Sabrina Spangsdorf became an overnight celebrity in Denmark for her research on women in top management. Find out how her University of Liverpool Online MSc in Psychology research landed her a spot on breakfast TV

“Researching for my dissertation has been so exciting,” said Sabrina, a strategic development consultant and analyst for Hillerød Kommune, north of Copenhagen, Denmark, and a self-confessed “research enthusiast and human behaviour nerd”.

Exploring a new theory by American researcher Professor Karen Lee Ashcraft – referred to as the ‘glass slipper’ effect – Sabrina set out to discover whether this was a factor that could help explain why so few women were reaching top management positions in Denmark.

“In Denmark, we have a very high proportion of talented and educated women yet, according to an international analysis by Grant Thornton in 2013, women hold only 23% of top management posts. This means that we’re lagging far behind countries like China, Poland, and Russia,” she said.

“Social, cultural and educational barriers are well-known. But little is known about the role of identity and the ability to identify with a top management position – Ashcraft’s ‘occupational identity by association,” said Sabrina. “I wanted to find out if that was part of the puzzle, one of the things holding women back.”

Glass barriers

“The glass slipper theory builds on the ‘glass ceiling’ idea that invisible barriers stand in the way of women or members of minority groups,” said Sabrina. “Ashcraft’s metaphor refers to the way in which occupations come to be associated with certain personal characteristics. People may then hold back from applying for those jobs or positions because they believe they don’t have those characteristics – the shoe, or the ‘glass slipper’, doesn’t fit”.

Over 1,000 respondents

Sabrina – who studied online for her master’s degree while working in Denmark – sent out an appeal via email, newsletter, intranet and social media to more than 6,000 potential female participants, asking them to take part in an online survey.

One of their tasks was to rate the accuracy of twenty-five definitions of a top manager. For example, a top manager is:

  • soft spoken
  • dominant
  • loyal
  • gentle.

The response was overwhelming and Sabrina was able to base her findings on the answers of 1,054 Danish women, aged from 18 to 60.

“It was the first attempt at a quantitative study of the glass slipper effect and the first study of occupational identity by association in Denmark,” said Sabrina.

Research results

Sabrina found a clear gap between how the Danish survey participants saw themselves – their self-identity – and how they saw top management positions. “My research indicated that Danish women tend to associate top management positions primarily with masculine traits – like being assertive, dominant and forceful. This doesn’t match with their view of themselves, which is much more diverse”.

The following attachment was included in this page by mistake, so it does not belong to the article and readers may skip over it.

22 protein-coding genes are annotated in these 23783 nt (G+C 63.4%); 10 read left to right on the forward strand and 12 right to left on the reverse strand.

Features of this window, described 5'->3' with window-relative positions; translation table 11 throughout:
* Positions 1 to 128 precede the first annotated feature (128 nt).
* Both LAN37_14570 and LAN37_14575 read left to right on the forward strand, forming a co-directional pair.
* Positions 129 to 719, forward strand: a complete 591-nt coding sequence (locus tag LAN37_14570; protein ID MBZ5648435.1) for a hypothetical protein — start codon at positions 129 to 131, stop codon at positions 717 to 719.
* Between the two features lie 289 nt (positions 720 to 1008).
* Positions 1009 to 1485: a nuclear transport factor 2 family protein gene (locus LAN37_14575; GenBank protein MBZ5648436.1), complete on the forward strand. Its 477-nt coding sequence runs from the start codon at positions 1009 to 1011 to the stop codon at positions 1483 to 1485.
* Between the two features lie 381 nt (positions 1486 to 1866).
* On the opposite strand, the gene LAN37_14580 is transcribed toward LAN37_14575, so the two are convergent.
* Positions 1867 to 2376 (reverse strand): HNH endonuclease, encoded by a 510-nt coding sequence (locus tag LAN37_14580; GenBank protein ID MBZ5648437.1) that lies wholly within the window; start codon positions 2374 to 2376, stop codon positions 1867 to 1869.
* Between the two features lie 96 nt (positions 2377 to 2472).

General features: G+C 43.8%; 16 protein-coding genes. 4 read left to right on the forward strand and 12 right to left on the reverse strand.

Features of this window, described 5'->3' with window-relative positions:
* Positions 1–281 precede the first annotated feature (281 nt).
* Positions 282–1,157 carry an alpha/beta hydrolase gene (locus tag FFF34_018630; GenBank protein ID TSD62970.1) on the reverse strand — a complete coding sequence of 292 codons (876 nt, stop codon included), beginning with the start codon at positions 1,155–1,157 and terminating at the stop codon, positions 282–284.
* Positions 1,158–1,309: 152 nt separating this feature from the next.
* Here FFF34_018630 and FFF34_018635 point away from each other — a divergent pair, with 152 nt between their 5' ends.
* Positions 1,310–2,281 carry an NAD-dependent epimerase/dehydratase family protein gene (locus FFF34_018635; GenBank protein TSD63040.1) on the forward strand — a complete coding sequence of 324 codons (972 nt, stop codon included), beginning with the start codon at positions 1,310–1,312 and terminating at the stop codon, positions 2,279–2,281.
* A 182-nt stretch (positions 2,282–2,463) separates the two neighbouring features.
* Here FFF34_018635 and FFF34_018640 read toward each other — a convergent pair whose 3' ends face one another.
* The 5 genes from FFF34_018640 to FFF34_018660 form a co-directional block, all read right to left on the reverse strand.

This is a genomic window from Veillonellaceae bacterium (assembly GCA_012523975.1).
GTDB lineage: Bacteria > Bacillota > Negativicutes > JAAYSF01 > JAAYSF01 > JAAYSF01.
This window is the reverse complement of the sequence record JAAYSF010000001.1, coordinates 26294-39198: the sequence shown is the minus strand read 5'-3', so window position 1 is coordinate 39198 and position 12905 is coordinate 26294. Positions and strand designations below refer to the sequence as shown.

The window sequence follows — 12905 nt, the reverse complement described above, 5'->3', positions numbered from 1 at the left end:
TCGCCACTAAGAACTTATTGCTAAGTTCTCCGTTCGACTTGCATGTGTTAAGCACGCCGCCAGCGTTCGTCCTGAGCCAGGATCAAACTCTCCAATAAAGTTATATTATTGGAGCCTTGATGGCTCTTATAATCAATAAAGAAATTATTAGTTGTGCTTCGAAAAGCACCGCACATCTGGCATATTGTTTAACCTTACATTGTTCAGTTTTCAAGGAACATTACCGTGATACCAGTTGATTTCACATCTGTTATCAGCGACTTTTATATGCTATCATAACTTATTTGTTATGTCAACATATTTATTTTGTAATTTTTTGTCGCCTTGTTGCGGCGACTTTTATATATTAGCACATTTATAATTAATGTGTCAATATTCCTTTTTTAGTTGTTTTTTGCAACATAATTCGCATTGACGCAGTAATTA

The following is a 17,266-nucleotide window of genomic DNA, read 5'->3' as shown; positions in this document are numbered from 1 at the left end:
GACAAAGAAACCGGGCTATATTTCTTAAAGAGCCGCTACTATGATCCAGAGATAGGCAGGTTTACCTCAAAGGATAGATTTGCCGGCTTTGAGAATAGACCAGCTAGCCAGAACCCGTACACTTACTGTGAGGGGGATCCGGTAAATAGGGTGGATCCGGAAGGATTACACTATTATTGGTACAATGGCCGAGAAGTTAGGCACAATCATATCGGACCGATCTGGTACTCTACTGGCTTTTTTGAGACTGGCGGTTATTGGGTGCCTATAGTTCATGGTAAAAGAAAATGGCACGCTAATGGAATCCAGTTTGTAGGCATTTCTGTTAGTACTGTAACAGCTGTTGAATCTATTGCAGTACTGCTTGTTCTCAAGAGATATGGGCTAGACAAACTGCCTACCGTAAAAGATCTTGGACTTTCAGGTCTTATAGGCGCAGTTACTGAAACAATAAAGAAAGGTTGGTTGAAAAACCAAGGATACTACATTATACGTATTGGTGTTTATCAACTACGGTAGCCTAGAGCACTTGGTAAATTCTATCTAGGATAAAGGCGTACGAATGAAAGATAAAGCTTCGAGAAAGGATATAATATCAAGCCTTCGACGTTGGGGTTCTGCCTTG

“I set out to find out if the ‘glass slipper effect’ is a factor among Danish women when considering a top management position and the answer is ‘yes’”.

Media attention

Through her research, Sabrina quickly became Denmark’s resident expert on women’s attitudes to top management positions. She was invited to write an opinion piece in a leading Danish newspaper and appeared on the ‘Go' morgen Danmark’ breakfast TV programme of Denmark’s TV2 channel.

“My research really struck a nerve. I’ve had women contact me to say that they can really identify with my findings. They’ve even thanked me for sparking conversations that might otherwise never have happened.”

Research impact and follow-up

Sabrina now hopes that knowledge of the ‘glass slipper effect’ will be put to good use. She sees a role for parents, educational institutions, major organisations, businesses, trade unions and the media in promoting more diverse role models and providing more factual information about top management roles.

“People need to educate their daughters differently, and we need to cooperate across society to encourage Danish women to see top management positions as obtainable,” said Sabrina.

References and further reading

‘The Glass Slipper Effect: The influence of occupational identity by association on the motivation to pursue a top managing position among women in Denmark’ – a short version of Sabrina’s research.

Kvinde, kan du udfylde chefens sko? Woman, can you fill the boss’s shoes? (In Danish) – Sabrina’s opinion article published in Danish national newspaper Berlingske.

Ashcraft, K. L. (2013). The Glass Slipper: ‘Incorporating’ Occupational Identity in Management Studies. Academy of Management Review, 38, 1, 6-31.

Maria Adamson (2015). The making of a glass slipper : Exploring patterns of inclusion and exclusion in a feminized profession. Equality, Diversity and Inclusion: An International Journal 2015 34:3, 214-226.

Forget about the Glass Ceiling! Break a Glass Slipper instead.

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